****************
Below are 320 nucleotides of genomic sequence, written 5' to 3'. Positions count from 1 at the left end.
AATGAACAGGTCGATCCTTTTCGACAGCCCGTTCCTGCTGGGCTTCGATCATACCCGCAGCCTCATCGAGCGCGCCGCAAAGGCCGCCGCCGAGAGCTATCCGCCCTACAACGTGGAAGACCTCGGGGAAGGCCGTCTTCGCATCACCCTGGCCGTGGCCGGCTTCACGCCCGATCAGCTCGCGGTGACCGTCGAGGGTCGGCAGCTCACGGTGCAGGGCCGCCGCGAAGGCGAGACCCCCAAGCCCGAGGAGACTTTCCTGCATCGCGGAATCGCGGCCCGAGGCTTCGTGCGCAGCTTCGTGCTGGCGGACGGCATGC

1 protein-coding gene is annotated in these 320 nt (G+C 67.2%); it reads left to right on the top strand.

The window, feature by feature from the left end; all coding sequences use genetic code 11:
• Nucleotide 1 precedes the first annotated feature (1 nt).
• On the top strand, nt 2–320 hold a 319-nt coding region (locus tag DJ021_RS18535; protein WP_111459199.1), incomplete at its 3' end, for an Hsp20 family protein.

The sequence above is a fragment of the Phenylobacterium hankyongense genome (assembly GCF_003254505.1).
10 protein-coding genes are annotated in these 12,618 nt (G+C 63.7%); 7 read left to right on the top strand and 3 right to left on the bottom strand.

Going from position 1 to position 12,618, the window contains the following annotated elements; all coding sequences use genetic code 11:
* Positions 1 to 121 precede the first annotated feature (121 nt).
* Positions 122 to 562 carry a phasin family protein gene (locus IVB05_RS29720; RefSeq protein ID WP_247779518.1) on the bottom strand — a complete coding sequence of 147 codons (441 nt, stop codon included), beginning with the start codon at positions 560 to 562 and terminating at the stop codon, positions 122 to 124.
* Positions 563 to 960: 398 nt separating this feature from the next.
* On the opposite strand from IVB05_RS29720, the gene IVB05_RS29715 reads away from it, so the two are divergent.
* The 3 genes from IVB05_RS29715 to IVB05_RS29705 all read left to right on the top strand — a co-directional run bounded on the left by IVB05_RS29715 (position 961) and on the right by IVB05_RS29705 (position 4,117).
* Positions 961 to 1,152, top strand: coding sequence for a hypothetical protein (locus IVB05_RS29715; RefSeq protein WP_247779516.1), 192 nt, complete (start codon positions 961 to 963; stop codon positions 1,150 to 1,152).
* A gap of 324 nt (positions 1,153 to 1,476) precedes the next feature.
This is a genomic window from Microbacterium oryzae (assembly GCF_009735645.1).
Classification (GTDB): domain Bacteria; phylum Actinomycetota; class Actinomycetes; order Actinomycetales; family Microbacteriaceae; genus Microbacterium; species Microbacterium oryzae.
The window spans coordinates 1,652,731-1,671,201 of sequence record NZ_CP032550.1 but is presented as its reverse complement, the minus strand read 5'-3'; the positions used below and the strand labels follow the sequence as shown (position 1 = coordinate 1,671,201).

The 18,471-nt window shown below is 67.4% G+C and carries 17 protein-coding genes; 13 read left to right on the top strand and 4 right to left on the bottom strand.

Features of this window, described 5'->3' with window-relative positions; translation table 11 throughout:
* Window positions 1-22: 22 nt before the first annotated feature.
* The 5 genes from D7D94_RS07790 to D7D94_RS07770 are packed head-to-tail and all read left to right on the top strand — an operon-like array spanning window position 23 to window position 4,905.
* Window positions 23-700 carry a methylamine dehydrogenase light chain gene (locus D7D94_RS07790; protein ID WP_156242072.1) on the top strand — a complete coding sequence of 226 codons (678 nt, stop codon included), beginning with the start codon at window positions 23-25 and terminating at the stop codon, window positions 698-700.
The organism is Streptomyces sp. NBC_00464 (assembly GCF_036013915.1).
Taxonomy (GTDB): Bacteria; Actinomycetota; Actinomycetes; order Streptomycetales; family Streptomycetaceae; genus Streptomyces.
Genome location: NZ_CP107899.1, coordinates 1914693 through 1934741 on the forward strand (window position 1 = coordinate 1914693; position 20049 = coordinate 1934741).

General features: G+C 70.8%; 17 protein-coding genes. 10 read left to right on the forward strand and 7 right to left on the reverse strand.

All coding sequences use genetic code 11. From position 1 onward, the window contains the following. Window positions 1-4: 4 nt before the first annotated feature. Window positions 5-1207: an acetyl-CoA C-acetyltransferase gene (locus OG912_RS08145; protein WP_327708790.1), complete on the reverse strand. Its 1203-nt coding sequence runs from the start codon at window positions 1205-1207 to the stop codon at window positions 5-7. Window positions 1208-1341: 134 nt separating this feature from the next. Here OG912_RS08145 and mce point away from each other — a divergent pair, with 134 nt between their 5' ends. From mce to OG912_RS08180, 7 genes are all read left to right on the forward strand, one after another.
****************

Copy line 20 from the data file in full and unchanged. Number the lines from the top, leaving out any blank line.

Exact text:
The 18,471-nt window shown below is 67.4% G+C and carries 17 protein-coding genes; 13 read left to right on the top strand and 4 right to left on the bottom strand.